- Spark Plug Wire 7mm Copper Core (non-resistive) - 69 cents per foot at O'Reilly Auto Parts P/N MW11 (4 feet is enough to make all four wires)
- NGK Spark Plug Cap P/N SD05F - 3 bucks or so a piece at various online motorcycle supply places. I got mine from Bike Bandit since I had a 10 dollar gift card.
You'll need to re-use the wide rubber cap from the top of the old boot and the rubber piece that compresses around the wire at the coil end to hold the wire on the coil connector pin.
I have all the pieces on hand to do the job and took the tank off intending to replace the plug wires and boots today. When I inspected the existing wires/boots I decided to re-terminate them rather than replace. These pictures show what the two ends of the NGK cap look like.
The wire end of the cap has what looks like a wood screw that you twist the wire into.
This is a picture of the wire end of the NGK cap with the rubber boot removed. The OEM Kawasaki Caps have a similar screw but it's harder to see since the rubber boot is one-piece.
I unscrewed the plug wire from each cap, made sure the copper wire at the end wasn't corroded/damaged and then screwed them back together.
The OEM wire is good quality and molded specifically for this application. I decided not to replace it if I didn't have to.
The plug end of the cap has a copper dome with a piece of springy wire mounted on one side. You might be able to see it in this picture. The springy wire is what makes that zip noise when you push the cap on the spark plug terminal. All my springy wire was in place and the copper looked good to I buttoned things back up.
One thing that should be obvious from this plug wire cap construction method is that you shouldn't pull a plug wire off a spark plug by grasping the wire - you'll pull the copper wire away from that little screw in the cap. The nice thing about these are you can take them apart and clean/inspect - or make a new set if need be.
I decided to drain the float bowls because I wanted to see if there was any sediment or water in the bowls. There wasn't so I dumped the gas into my lawn mower gas tank. I did have to make a trip to Harbor Freight to get a longer 3mm Hex Key than what I had on hand so I could reach the 2 and 3 carb float bowl drain screws.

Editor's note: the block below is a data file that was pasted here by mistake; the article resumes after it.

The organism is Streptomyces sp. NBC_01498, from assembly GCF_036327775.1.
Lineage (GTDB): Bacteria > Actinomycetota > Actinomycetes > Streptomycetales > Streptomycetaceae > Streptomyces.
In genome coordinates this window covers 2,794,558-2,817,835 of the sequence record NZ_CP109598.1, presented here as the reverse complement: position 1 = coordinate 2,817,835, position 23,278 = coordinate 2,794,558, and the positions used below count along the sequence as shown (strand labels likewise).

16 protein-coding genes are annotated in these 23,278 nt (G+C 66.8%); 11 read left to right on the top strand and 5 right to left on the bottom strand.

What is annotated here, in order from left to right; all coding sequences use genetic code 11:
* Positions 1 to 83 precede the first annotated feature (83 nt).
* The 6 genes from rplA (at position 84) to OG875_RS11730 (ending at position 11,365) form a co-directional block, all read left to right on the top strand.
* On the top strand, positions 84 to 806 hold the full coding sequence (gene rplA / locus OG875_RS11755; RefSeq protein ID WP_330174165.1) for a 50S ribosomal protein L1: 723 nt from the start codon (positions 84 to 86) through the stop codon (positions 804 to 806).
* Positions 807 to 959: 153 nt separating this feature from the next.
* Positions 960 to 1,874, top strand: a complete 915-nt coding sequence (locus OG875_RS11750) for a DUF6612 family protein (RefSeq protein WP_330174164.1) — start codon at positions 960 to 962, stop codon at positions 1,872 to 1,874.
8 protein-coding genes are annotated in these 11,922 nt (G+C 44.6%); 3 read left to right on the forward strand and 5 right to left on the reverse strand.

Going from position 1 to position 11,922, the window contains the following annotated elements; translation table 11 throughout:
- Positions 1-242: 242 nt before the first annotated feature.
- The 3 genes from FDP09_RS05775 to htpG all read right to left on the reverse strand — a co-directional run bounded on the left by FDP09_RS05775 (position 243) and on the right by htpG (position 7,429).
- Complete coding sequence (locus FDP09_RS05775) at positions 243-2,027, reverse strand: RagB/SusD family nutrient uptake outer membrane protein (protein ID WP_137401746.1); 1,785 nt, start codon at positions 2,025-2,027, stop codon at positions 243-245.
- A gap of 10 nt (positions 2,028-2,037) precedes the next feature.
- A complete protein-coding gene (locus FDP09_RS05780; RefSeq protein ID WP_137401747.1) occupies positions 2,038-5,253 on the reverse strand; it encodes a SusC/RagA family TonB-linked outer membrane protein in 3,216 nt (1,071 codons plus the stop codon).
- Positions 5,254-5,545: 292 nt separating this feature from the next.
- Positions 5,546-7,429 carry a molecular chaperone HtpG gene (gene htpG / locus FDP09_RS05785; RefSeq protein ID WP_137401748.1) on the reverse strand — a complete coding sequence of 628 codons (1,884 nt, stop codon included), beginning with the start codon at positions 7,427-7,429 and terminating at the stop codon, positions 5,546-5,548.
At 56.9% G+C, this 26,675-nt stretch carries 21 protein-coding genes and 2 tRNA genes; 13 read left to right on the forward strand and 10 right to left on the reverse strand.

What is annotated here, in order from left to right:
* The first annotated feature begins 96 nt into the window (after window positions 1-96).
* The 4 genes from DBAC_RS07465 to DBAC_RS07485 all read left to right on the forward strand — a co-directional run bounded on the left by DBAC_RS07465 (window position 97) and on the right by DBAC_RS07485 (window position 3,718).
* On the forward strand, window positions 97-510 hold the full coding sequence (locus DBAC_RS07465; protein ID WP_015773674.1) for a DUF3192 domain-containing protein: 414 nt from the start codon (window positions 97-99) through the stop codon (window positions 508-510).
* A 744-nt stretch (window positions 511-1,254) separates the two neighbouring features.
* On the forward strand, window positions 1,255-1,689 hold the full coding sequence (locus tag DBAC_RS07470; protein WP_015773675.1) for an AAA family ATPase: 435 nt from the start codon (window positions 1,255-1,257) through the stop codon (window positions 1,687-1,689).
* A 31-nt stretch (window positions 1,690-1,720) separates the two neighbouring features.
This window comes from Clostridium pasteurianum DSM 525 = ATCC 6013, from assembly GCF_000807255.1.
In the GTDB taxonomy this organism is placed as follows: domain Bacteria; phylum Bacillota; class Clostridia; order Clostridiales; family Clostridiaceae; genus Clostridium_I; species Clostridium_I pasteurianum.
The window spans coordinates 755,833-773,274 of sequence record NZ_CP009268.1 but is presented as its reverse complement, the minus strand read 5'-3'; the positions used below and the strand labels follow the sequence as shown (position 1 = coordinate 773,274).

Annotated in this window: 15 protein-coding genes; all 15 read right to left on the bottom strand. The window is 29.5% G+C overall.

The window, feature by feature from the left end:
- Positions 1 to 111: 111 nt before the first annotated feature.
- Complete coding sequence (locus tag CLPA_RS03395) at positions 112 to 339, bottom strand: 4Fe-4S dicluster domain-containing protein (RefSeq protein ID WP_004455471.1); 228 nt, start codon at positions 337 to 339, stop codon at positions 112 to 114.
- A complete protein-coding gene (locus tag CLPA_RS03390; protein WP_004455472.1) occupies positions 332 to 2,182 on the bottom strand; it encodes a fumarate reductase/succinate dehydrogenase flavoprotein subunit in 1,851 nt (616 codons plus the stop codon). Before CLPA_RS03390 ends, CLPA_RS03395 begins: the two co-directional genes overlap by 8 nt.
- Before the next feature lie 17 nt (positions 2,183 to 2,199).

I re-synched the carbs again while I had the tank off - since the last time I did it was in the dark and rain - wasn't sure if I'd got it as close as possible. The carbs were all pulling close to the same vacuum, but I tweaked them a little and called it good.
Next time I take off the gas tank I'll try and not do it when it has 7 gallons of fuel in it - that thing is unwieldy as heck with that weight in it. I also figured out that you can get to the rubber donuts that support the front of the tank from the front - after you've connected the fuel, vacuum and electrical connections. That's handy since one of those rubber donuts almost always falls off when you slide the tank on - and if you don't get it on right you'll have a rocking tank (not good). If I was smarter I'd probably glue or tape those rubber donuts in place.
I tried some Techron Fuel Additive this time - it's two for one at Autozone right now. Could be voodoo mechanics but it makes me feel like I'm doing something good.
The reason I've been fooling around with the plug wires, float bowls, carb synch is because there's a tendency for Connies to have a bit of a surge or flat spot around 2500 RPM. It's not a big deal - you can usually rev up or down to get out of the slight flat spot. I'm pretty much resolved to believing that getting rid of it involves changing carburetor jetting and fuel/air mixture adjustments that I don't feel are worth the effort.
I took the bike for a fairly spirited ride up I-5 and it runs good. It ran good before I took it apart too but I think it's a little smoother.
I'm really looking forward to a let up of the rainy weather here in the Pacific Northwest so I can get out on weekends and actually go somewhere.